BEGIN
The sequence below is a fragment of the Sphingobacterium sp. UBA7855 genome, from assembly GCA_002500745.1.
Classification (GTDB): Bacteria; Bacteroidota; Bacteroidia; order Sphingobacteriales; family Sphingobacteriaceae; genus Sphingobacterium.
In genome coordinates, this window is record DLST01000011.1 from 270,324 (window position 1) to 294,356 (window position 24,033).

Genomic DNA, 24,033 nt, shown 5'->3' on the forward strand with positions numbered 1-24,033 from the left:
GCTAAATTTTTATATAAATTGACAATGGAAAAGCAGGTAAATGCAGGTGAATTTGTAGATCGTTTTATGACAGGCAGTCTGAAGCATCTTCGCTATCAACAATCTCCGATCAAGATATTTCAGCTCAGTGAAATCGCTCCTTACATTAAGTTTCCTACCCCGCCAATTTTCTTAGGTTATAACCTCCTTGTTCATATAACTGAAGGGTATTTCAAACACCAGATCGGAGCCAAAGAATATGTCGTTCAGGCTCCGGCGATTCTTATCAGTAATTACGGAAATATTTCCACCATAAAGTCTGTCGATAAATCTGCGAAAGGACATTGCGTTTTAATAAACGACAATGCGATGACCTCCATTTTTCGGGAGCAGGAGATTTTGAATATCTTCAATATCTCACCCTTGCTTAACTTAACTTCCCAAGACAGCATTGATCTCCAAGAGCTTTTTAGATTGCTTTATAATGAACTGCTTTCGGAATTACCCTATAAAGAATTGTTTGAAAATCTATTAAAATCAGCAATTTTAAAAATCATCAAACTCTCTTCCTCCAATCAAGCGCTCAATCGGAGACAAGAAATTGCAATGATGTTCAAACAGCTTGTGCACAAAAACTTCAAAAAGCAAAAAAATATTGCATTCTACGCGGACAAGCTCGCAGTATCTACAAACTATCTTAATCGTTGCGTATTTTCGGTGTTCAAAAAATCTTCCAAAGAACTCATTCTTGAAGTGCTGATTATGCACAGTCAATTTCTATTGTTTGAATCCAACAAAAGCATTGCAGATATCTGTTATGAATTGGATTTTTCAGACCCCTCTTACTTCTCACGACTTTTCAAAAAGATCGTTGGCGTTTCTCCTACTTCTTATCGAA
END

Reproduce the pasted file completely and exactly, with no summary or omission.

The sequence below is a fragment of the Sphingobacterium sp. UBA7855 genome, from assembly GCA_002500745.1.
Classification (GTDB): Bacteria; Bacteroidota; Bacteroidia; order Sphingobacteriales; family Sphingobacteriaceae; genus Sphingobacterium.
In genome coordinates, this window is record DLST01000011.1 from 270,324 (window position 1) to 294,356 (window position 24,033).

Genomic DNA, 24,033 nt, shown 5'->3' on the forward strand with positions numbered 1-24,033 from the left:
GCTAAATTTTTATATAAATTGACAATGGAAAAGCAGGTAAATGCAGGTGAATTTGTAGATCGTTTTATGACAGGCAGTCTGAAGCATCTTCGCTATCAACAATCTCCGATCAAGATATTTCAGCTCAGTGAAATCGCTCCTTACATTAAGTTTCCTACCCCGCCAATTTTCTTAGGTTATAACCTCCTTGTTCATATAACTGAAGGGTATTTCAAACACCAGATCGGAGCCAAAGAATATGTCGTTCAGGCTCCGGCGATTCTTATCAGTAATTACGGAAATATTTCCACCATAAAGTCTGTCGATAAATCTGCGAAAGGACATTGCGTTTTAATAAACGACAATGCGATGACCTCCATTTTTCGGGAGCAGGAGATTTTGAATATCTTCAATATCTCACCCTTGCTTAACTTAACTTCCCAAGACAGCATTGATCTCCAAGAGCTTTTTAGATTGCTTTATAATGAACTGCTTTCGGAATTACCCTATAAAGAATTGTTTGAAAATCTATTAAAATCAGCAATTTTAAAAATCATCAAACTCTCTTCCTCCAATCAAGCGCTCAATCGGAGACAAGAAATTGCAATGATGTTCAAACAGCTTGTGCACAAAAACTTCAAAAAGCAAAAAAATATTGCATTCTACGCGGACAAGCTCGCAGTATCTACAAACTATCTTAATCGTTGCGTATTTTCGGTGTTCAAAAAATCTTCCAAAGAACTCATTCTTGAAGTGCTGATTATGCACAGTCAATTTCTATTGTTTGAATCCAACAAAAGCATTGCAGATATCTGTTATGAATTGGATTTTTCAGACCCCTCTTACTTCTCACGACTTTTCAAAAAGATCGTTGGCGTTTCTCCTACTTCTTATCGAA